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Modular Embedded Intelligent Sensor Network

Award Information
Agency: National Aeronautics and Space Administration
Branch: N/A
Contract: NNX16CS10P
Agency Tracking Number: 150264
Amount: $122,168.00
Phase: Phase I
Program: STTR
Solicitation Topic Code: T13.01
Solicitation Number: N/A
Solicitation Year: 2016
Award Year: 2016
Award Start Date (Proposal Award Date): 2016-06-10
Award End Date (Contract End Date): 2017-06-09
Small Business Information
P.O. Box 2032
Santa Barbara, CA 93120-4914
United States
DUNS: 000000000
HUBZone Owned: No
Woman Owned: No
Socially and Economically Disadvantaged: No
Principal Investigator
 Casey Hare
 Principle Investigator
 (805) 448-4138
Business Contact
 Timothy Halsey
Title: Business Official
Phone: (805) 284-4535
Research Institution
 University of California at Santa Barbara
 Cara Egan-Williams
Office of Research, Cheadle Hall 3227
Santa Barbara, CA 93106-2050
United States

 (805) 893-8809
 Domestic Nonprofit Research Organization

Remote sensing, when combined with real-time processing, provides instant feedback on safety, mission success and system health. Being able to combine embedded sensing with distributed networks gives us the additional potential to further benefit many systems and sub-systems in the aerospace industry including launch vehicles, ground test equipment and spacecraft. These remote distributed sensor networks need to be flexible to the needs of different types of data, environments and configurations. Highly flexible solutions will support the widest variety of sensors, power methods, communication protocols and real-time processing algorithms.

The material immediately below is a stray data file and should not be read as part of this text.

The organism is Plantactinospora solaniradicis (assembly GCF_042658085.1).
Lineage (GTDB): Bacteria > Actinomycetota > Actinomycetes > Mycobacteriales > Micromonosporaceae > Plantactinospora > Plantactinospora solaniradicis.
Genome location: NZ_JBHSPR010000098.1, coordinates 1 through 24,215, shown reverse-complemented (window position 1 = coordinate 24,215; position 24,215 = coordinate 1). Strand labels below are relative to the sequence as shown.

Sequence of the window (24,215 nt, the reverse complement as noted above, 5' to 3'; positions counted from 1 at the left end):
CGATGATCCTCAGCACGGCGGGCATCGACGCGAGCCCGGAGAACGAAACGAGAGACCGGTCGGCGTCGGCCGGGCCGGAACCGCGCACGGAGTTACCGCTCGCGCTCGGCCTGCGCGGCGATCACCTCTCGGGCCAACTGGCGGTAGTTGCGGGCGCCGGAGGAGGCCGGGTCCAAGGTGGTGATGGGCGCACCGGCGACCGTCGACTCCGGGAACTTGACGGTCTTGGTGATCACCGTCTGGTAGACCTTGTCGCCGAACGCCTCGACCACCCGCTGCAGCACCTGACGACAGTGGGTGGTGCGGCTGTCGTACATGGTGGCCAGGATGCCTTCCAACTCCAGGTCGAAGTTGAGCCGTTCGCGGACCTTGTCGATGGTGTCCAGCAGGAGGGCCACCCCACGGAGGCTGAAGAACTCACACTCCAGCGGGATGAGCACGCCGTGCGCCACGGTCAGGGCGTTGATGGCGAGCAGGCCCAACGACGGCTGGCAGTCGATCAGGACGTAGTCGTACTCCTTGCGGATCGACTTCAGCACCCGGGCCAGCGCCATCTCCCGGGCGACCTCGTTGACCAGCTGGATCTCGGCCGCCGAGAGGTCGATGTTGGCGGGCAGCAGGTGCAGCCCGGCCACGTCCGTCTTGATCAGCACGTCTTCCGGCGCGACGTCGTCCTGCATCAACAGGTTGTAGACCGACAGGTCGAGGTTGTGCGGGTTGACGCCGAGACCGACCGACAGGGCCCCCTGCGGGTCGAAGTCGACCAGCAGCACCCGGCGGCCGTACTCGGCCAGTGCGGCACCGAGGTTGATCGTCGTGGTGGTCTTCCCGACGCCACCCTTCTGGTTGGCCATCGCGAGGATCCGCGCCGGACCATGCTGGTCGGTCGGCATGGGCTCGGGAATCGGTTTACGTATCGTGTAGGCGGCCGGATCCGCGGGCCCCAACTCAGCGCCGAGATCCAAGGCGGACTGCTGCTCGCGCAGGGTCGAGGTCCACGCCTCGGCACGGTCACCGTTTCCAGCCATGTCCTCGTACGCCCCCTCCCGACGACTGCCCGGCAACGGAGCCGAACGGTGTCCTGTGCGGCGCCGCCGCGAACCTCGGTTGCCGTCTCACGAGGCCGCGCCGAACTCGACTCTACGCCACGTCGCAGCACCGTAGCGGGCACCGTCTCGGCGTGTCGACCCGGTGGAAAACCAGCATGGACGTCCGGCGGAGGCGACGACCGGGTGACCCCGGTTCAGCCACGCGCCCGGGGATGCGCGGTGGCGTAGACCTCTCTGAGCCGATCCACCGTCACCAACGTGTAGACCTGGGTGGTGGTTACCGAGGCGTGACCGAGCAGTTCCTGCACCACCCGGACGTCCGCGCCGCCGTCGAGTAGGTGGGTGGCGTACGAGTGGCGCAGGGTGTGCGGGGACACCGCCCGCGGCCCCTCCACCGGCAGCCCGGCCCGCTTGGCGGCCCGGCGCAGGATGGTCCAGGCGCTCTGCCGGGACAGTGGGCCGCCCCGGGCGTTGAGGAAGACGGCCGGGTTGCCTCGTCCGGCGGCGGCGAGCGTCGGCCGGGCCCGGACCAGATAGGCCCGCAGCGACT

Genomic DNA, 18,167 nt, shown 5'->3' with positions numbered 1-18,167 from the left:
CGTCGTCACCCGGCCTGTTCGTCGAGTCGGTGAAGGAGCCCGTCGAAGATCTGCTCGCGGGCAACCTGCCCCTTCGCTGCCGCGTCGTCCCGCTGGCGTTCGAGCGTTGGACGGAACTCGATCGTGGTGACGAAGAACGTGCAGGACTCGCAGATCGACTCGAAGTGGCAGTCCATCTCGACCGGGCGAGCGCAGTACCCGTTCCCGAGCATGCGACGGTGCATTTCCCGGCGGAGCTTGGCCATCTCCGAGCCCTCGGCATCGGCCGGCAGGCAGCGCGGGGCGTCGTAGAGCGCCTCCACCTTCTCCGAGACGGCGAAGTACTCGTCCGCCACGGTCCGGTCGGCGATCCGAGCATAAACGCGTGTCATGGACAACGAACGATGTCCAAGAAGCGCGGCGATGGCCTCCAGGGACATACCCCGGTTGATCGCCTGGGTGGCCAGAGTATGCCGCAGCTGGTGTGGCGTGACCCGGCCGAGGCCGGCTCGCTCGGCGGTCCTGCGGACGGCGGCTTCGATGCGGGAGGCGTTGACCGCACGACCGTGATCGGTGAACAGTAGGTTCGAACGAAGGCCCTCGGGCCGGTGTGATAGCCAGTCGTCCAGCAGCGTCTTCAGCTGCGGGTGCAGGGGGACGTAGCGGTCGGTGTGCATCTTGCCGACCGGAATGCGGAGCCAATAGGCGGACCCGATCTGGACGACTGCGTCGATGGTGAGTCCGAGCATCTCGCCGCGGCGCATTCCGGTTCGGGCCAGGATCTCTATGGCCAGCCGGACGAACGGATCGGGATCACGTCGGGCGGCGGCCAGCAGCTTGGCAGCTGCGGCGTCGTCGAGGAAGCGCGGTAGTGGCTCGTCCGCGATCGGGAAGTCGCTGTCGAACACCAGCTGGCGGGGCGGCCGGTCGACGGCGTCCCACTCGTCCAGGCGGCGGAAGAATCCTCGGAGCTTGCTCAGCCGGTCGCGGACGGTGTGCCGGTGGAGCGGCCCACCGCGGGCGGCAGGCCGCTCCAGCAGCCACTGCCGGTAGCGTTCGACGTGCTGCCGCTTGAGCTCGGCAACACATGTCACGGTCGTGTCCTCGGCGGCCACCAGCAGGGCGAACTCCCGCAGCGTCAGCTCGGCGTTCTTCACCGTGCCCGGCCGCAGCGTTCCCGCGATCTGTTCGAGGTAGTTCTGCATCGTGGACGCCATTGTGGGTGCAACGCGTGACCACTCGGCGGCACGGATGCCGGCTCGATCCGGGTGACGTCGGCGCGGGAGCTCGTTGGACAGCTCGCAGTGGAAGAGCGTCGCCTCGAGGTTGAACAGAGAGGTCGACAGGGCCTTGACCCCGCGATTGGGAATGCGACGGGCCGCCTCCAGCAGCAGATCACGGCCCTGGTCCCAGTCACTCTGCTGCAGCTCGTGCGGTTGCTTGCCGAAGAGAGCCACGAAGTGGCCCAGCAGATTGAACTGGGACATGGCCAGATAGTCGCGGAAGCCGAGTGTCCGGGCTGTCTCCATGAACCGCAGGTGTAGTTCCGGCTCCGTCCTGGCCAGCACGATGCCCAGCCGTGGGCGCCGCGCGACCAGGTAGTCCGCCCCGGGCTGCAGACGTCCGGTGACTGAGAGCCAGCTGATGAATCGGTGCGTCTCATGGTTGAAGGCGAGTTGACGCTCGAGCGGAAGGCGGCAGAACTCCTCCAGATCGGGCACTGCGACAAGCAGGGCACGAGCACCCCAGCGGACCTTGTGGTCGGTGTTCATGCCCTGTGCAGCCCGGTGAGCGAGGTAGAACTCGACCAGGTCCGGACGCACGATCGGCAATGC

Angstrom Designs proposes a modular, embedded, intelligent sensor network comprised of a network of sensor nodes, to maximize flexibility. Each system node contains three modules: sensor, communications and power. We propose to develop sensor modules to gather and condition signals including heat flux, acoustics and electric fields to compliment existing temperature, pressure and strain measurement hardware. Communications modules will transmit sensor data via high-frequency, high-bandwidth, low-power network technologies. Power modules will supply power to the node through the use of battery, solar or scavenged power. Phase I prototype system nodes will be smaller than 5 cubic centimeters (cc), and after miniaturization, nodes will likely be smaller than 0.5 cc. Additionally, radiation hard versions of many of the components will be available for possible flight missions. A central processing gateway receives data from the sensor network, provides real-time processing of the data and reports raw and processed data to test engineers and software via standard network interfaces. Research partner, the Pennathur lab at UCSB, adds expertise and capability in advanced power harvesting, micro- and nanofluidic based sensors.

* Information listed above is at the time of submission. *

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